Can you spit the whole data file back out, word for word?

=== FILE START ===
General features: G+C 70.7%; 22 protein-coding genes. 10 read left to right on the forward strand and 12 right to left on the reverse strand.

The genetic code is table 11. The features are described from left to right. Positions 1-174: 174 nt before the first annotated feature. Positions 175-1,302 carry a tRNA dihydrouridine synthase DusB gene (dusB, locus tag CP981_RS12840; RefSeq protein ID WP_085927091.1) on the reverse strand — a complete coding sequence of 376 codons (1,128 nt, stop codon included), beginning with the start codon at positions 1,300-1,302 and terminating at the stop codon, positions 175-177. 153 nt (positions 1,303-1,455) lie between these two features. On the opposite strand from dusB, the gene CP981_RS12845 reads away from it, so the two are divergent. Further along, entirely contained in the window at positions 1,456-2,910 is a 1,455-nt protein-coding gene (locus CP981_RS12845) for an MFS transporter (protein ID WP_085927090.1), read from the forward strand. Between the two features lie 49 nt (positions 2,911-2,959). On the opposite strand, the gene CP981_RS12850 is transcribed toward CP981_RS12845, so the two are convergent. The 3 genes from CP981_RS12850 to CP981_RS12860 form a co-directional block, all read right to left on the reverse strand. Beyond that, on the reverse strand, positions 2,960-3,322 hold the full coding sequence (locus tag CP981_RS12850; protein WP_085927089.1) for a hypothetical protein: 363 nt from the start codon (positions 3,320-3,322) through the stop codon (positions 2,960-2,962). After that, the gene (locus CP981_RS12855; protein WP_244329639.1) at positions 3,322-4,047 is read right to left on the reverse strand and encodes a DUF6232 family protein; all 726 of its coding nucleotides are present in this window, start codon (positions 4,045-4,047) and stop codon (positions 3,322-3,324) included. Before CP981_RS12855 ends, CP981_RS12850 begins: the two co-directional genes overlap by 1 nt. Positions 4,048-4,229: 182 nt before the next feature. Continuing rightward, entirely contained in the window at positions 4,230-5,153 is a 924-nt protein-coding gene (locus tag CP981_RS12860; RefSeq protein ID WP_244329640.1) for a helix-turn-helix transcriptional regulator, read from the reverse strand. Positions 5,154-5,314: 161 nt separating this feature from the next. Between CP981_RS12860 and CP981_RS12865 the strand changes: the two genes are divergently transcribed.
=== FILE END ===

General features: G+C 70.7%; 22 protein-coding genes. 10 read left to right on the forward strand and 12 right to left on the reverse strand.

The genetic code is table 11. The features are described from left to right. Positions 1-174: 174 nt before the first annotated feature. Positions 175-1,302 carry a tRNA dihydrouridine synthase DusB gene (dusB, locus tag CP981_RS12840; RefSeq protein ID WP_085927091.1) on the reverse strand — a complete coding sequence of 376 codons (1,128 nt, stop codon included), beginning with the start codon at positions 1,300-1,302 and terminating at the stop codon, positions 175-177. 153 nt (positions 1,303-1,455) lie between these two features. On the opposite strand from dusB, the gene CP981_RS12845 reads away from it, so the two are divergent. Further along, entirely contained in the window at positions 1,456-2,910 is a 1,455-nt protein-coding gene (locus CP981_RS12845) for an MFS transporter (protein ID WP_085927090.1), read from the forward strand. Between the two features lie 49 nt (positions 2,911-2,959). On the opposite strand, the gene CP981_RS12850 is transcribed toward CP981_RS12845, so the two are convergent. The 3 genes from CP981_RS12850 to CP981_RS12860 form a co-directional block, all read right to left on the reverse strand. Beyond that, on the reverse strand, positions 2,960-3,322 hold the full coding sequence (locus tag CP981_RS12850; protein WP_085927089.1) for a hypothetical protein: 363 nt from the start codon (positions 3,320-3,322) through the stop codon (positions 2,960-2,962). After that, the gene (locus CP981_RS12855; protein WP_244329639.1) at positions 3,322-4,047 is read right to left on the reverse strand and encodes a DUF6232 family protein; all 726 of its coding nucleotides are present in this window, start codon (positions 4,045-4,047) and stop codon (positions 3,322-3,324) included. Before CP981_RS12855 ends, CP981_RS12850 begins: the two co-directional genes overlap by 1 nt. Positions 4,048-4,229: 182 nt before the next feature. Continuing rightward, entirely contained in the window at positions 4,230-5,153 is a 924-nt protein-coding gene (locus tag CP981_RS12860; RefSeq protein ID WP_244329640.1) for a helix-turn-helix transcriptional regulator, read from the reverse strand. Positions 5,154-5,314: 161 nt separating this feature from the next. Between CP981_RS12860 and CP981_RS12865 the strand changes: the two genes are divergently transcribed.